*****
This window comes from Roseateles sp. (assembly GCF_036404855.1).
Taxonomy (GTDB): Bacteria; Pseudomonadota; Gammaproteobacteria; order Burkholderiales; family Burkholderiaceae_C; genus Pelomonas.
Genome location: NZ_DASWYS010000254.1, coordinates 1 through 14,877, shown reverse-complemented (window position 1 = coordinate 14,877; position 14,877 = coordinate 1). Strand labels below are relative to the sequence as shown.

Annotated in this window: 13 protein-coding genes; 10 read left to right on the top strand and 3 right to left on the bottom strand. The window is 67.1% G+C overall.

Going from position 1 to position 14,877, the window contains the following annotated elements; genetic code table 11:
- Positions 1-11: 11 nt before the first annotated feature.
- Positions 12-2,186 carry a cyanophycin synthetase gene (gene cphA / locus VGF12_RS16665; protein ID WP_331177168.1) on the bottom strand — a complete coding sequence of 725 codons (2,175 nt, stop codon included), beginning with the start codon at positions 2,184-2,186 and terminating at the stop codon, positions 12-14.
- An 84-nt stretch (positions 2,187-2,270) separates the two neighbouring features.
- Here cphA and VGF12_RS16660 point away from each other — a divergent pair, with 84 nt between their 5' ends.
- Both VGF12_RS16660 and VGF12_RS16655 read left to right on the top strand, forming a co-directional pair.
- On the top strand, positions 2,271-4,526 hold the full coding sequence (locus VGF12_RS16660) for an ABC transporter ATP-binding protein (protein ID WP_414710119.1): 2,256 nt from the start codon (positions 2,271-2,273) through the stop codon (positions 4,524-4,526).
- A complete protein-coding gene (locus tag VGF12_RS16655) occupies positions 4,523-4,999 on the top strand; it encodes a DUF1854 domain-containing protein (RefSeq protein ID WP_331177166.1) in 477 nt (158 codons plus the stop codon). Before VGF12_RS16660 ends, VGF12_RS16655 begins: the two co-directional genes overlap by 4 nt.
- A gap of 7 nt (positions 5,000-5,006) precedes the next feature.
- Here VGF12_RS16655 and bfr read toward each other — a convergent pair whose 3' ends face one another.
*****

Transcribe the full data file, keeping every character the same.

This window comes from Roseateles sp. (assembly GCF_036404855.1).
Taxonomy (GTDB): Bacteria; Pseudomonadota; Gammaproteobacteria; order Burkholderiales; family Burkholderiaceae_C; genus Pelomonas.
Genome location: NZ_DASWYS010000254.1, coordinates 1 through 14,877, shown reverse-complemented (window position 1 = coordinate 14,877; position 14,877 = coordinate 1). Strand labels below are relative to the sequence as shown.

Annotated in this window: 13 protein-coding genes; 10 read left to right on the top strand and 3 right to left on the bottom strand. The window is 67.1% G+C overall.

Going from position 1 to position 14,877, the window contains the following annotated elements; genetic code table 11:
- Positions 1-11: 11 nt before the first annotated feature.
- Positions 12-2,186 carry a cyanophycin synthetase gene (gene cphA / locus VGF12_RS16665; protein ID WP_331177168.1) on the bottom strand — a complete coding sequence of 725 codons (2,175 nt, stop codon included), beginning with the start codon at positions 2,184-2,186 and terminating at the stop codon, positions 12-14.
- An 84-nt stretch (positions 2,187-2,270) separates the two neighbouring features.
- Here cphA and VGF12_RS16660 point away from each other — a divergent pair, with 84 nt between their 5' ends.
- Both VGF12_RS16660 and VGF12_RS16655 read left to right on the top strand, forming a co-directional pair.
- On the top strand, positions 2,271-4,526 hold the full coding sequence (locus VGF12_RS16660) for an ABC transporter ATP-binding protein (protein ID WP_414710119.1): 2,256 nt from the start codon (positions 2,271-2,273) through the stop codon (positions 4,524-4,526).
- A complete protein-coding gene (locus tag VGF12_RS16655) occupies positions 4,523-4,999 on the top strand; it encodes a DUF1854 domain-containing protein (RefSeq protein ID WP_331177166.1) in 477 nt (158 codons plus the stop codon). Before VGF12_RS16660 ends, VGF12_RS16655 begins: the two co-directional genes overlap by 4 nt.
- A gap of 7 nt (positions 5,000-5,006) precedes the next feature.
- Here VGF12_RS16655 and bfr read toward each other — a convergent pair whose 3' ends face one another.